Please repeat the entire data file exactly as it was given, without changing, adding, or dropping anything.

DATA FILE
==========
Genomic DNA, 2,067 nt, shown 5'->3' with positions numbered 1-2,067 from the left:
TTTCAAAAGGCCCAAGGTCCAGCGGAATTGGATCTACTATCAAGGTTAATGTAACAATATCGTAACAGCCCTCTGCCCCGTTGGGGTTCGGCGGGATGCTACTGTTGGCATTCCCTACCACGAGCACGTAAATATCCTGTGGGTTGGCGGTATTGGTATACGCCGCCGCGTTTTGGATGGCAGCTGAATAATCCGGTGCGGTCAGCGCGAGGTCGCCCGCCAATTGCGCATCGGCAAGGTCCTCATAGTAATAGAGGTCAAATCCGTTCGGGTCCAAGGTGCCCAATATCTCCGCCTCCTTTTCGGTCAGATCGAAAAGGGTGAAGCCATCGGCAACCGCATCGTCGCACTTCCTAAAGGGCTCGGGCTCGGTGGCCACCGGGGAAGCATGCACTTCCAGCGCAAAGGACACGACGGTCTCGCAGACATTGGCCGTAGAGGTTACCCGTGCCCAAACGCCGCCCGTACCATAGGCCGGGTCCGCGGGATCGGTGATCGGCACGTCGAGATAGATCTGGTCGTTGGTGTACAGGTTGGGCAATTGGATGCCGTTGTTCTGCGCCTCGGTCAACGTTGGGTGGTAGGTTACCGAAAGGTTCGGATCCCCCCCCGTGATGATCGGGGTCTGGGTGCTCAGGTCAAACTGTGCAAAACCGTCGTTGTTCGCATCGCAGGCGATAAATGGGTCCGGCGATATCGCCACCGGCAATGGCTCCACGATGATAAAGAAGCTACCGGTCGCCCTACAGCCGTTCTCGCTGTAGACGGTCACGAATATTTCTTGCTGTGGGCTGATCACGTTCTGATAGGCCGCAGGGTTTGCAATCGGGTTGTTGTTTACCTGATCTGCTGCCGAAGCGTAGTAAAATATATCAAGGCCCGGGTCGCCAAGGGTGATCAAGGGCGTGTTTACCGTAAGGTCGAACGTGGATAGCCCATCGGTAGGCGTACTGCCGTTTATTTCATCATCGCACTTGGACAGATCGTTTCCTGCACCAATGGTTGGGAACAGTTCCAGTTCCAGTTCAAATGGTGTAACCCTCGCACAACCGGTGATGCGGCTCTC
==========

Genomic DNA, 2,067 nt, shown 5'->3' with positions numbered 1-2,067 from the left:
TTTCAAAAGGCCCAAGGTCCAGCGGAATTGGATCTACTATCAAGGTTAATGTAACAATATCGTAACAGCCCTCTGCCCCGTTGGGGTTCGGCGGGATGCTACTGTTGGCATTCCCTACCACGAGCACGTAAATATCCTGTGGGTTGGCGGTATTGGTATACGCCGCCGCGTTTTGGATGGCAGCTGAATAATCCGGTGCGGTCAGCGCGAGGTCGCCCGCCAATTGCGCATCGGCAAGGTCCTCATAGTAATAGAGGTCAAATCCGTTCGGGTCCAAGGTGCCCAATATCTCCGCCTCCTTTTCGGTCAGATCGAAAAGGGTGAAGCCATCGGCAACCGCATCGTCGCACTTCCTAAAGGGCTCGGGCTCGGTGGCCACCGGGGAAGCATGCACTTCCAGCGCAAAGGACACGACGGTCTCGCAGACATTGGCCGTAGAGGTTACCCGTGCCCAAACGCCGCCCGTACCATAGGCCGGGTCCGCGGGATCGGTGATCGGCACGTCGAGATAGATCTGGTCGTTGGTGTACAGGTTGGGCAATTGGATGCCGTTGTTCTGCGCCTCGGTCAACGTTGGGTGGTAGGTTACCGAAAGGTTCGGATCCCCCCCCGTGATGATCGGGGTCTGGGTGCTCAGGTCAAACTGTGCAAAACCGTCGTTGTTCGCATCGCAGGCGATAAATGGGTCCGGCGATATCGCCACCGGCAATGGCTCCACGATGATAAAGAAGCTACCGGTCGCCCTACAGCCGTTCTCGCTGTAGACGGTCACGAATATTTCTTGCTGTGGGCTGATCACGTTCTGATAGGCCGCAGGGTTTGCAATCGGGTTGTTGTTTACCTGATCTGCTGCCGAAGCGTAGTAAAATATATCAAGGCCCGGGTCGCCAAGGGTGATCAAGGGCGTGTTTACCGTAAGGTCGAACGTGGATAGCCCATCGGTAGGCGTACTGCCGTTTATTTCATCATCGCACTTGGACAGATCGTTTCCTGCACCAATGGTTGGGAACAGTTCCAGTTCCAGTTCAAATGGTGTAACCCTCGCACAACCGGTGATGCGGCTCTC